As long as I can remember I have been drawn towards myths and fairy tales. I went to a New Year’s party when I was 26, and a friend had brought tarot cards, a standard Rider-Waite deck, and she read for us. That sparked something in me, the side of me that really want to believe that there is something more between heaven and earth, the side of me that just loves mythology, and also my fascination for synchronicity. Later I lived in London for a few years and fell in love with Watkin’s bookshop – for the same reasons, and that was where I got my first cards, Rider-Waite, and the Tarot of Prague. Since then I have collected a lot more…
What is your favourite deck right now?
One favourite at the moment is the Tarot de Aux Arcs by Lori La Page, a new version of the Marseille, because of its fantastic and unusual colours that make even the pips come alive in a very special way. I also have a penchant for the Spolia Tarot by Jen May and writer Jessa Crispin. which is inspired by both Rider-Waite and the Minchiate-style decks. It has 97 cards instead of the traditional 78, one for each of the four elements, and one card for each of the astrological signs. At the moment though I am turning more and more towards the Tarot de Marseille, and discovering all the fine nuances in these old decks. Being absolutely no expert, I love to discover all the minute differences in colours and style between the different schools. And not to forget the absolutely adorable La Corte dei Tarocchi, painted by Anna Maria d’Onnofrio and printed by il Meneghello. This is a beauty in naïve style with muted colours.
Tell us about a card that means something special to you.
They all mean something special to me! I will put the Hanged Man in the spotlight I think – the poor guy. Camelia Elias had a very interesting essay on the Hanged Man: “When the World hangs you” where she firmly rebukes the notion that the Hanged man only is about finding another perspective, she says that it is about looking at the inverse of the situation. How can you respond when you are immobilized? Maybe the Hanged Man also is the card that best represents the situation that we all now find ourselves in, this limbo where we really can’t take initiative and act in the ways we want, we just have to hang in there and wait. “It can’t be helped” – we just have to accept the situation as it is, and this is the necessary condition to be able to move on.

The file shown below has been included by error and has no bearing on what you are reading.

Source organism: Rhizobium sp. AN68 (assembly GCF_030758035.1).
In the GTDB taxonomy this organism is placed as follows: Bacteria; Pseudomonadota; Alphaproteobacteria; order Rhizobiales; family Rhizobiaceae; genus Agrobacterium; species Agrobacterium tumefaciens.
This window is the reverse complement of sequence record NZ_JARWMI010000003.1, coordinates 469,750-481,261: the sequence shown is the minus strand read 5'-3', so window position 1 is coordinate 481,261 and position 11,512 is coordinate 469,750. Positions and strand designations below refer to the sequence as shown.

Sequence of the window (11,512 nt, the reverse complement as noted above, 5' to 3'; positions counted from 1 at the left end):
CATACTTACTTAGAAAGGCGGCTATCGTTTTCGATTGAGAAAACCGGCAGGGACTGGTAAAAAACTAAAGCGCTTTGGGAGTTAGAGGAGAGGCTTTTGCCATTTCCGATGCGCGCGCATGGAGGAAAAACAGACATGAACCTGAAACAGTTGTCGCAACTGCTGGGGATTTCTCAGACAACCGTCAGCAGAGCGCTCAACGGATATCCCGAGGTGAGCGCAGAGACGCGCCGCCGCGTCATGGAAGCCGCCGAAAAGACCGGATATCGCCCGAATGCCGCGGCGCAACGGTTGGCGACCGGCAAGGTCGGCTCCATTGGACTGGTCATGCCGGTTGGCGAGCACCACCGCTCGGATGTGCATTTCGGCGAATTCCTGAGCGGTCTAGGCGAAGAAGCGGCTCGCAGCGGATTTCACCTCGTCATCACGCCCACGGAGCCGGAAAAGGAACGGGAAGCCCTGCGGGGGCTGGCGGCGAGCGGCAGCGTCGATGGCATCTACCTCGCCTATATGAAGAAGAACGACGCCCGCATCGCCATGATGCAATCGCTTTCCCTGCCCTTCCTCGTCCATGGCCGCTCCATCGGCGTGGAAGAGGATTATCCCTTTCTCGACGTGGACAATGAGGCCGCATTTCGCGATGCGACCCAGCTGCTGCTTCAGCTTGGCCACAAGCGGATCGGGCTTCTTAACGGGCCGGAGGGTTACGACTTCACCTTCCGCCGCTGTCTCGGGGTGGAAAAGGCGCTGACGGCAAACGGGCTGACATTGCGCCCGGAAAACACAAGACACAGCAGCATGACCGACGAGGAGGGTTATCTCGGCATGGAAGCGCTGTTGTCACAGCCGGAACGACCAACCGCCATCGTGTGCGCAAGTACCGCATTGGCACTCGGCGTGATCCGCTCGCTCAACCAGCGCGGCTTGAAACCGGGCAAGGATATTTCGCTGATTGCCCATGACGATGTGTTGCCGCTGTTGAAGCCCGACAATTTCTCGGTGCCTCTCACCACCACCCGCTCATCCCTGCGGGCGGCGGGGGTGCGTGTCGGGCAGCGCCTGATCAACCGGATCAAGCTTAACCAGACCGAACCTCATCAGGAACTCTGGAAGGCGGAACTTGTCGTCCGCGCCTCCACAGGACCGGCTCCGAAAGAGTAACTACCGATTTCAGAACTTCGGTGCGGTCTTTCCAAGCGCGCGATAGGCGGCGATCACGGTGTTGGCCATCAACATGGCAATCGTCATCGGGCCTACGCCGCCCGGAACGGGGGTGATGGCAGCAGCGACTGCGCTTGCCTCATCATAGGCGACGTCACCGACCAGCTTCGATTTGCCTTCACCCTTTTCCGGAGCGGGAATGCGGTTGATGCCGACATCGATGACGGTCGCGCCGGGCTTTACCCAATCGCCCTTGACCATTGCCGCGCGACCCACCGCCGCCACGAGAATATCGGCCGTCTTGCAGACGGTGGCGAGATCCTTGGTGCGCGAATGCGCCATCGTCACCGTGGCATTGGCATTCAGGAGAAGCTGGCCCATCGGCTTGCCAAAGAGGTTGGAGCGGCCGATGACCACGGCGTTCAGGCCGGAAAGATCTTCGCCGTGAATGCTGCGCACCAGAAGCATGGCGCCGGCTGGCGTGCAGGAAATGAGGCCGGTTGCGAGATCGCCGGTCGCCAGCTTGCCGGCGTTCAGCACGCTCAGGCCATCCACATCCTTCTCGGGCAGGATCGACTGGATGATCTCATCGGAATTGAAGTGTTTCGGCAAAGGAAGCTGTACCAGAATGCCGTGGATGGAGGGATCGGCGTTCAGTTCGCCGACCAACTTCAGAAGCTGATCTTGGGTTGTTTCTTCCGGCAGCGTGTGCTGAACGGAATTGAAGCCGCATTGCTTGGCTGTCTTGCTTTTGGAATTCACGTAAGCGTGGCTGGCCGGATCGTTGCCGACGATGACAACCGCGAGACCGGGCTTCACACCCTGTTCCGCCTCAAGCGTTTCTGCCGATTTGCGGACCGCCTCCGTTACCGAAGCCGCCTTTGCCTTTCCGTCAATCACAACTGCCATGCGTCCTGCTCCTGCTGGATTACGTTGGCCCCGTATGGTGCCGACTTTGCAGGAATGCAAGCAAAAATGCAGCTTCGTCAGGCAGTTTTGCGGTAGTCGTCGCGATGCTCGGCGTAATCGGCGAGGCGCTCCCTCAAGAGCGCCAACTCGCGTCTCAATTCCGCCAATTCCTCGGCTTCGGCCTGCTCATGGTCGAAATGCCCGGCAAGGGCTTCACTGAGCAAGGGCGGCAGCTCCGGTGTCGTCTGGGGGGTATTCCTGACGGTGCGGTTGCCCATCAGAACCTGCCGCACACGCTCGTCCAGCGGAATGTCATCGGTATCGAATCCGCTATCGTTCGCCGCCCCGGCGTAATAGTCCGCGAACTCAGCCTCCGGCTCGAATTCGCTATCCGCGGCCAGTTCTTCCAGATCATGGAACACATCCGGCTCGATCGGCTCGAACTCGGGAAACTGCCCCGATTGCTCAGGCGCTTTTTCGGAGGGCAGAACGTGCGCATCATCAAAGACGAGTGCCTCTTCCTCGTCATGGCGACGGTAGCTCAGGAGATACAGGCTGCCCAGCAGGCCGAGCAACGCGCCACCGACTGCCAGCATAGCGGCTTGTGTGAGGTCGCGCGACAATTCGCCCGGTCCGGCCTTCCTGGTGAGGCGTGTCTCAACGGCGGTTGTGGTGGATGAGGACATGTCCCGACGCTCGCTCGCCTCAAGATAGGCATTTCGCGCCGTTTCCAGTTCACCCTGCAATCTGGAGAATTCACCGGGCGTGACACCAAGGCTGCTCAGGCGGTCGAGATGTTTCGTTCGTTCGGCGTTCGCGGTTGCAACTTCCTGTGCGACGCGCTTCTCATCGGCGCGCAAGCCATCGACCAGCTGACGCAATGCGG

What is your favourite, or go-to spread?
I do love just simple, plain three-card spread because you can gain a lot of information from them, and it’s possible to do one every single day. I would like to dive deeper into old-fashioned spreads with lots of cards though, but I haven’t had the chance to do it yet.
How do you think Tarot works best?
When the question is clear as glass. A good question yields a clear answer. I also believe that the tarot can act as a great starter for creativity. One could easily use the cards as writing prompts. It is all about the story, of being able to express the narrative that the cards show us in pictures, in words.
Why did you decide to become a Free Reader for TABI?
It is such a wonderful opportunity to practice! And I like having a certain amount of pressure to deliver. I also enjoyed the mentoring process, I learned a lot from that. I think the Free Reading service that TABI offer is quite unique. There is a professional and sincere attitude to the way TABI’s Free Readers do their readings that I appreciate a lot.
What do you like best about giving Tarot readings?
I like the fact that it is a bit like solving a riddle. You get a question, pull the cards, and then the brain starts searching for the right connections and is probably rewiring itself a bit in the process. And then you have to formulate the reading in a way that hopefully will speak to the querent. It is lovely when you have nice feedback, and of course not so lovely when you don’t get any. I find that this is also a way to practice not caring so much about what other people think, but rather look for new solutions the next time, try a different approach and see if you get different results. It is a never-ending and fascinating journey – like looking at the world through a kaleidoscope.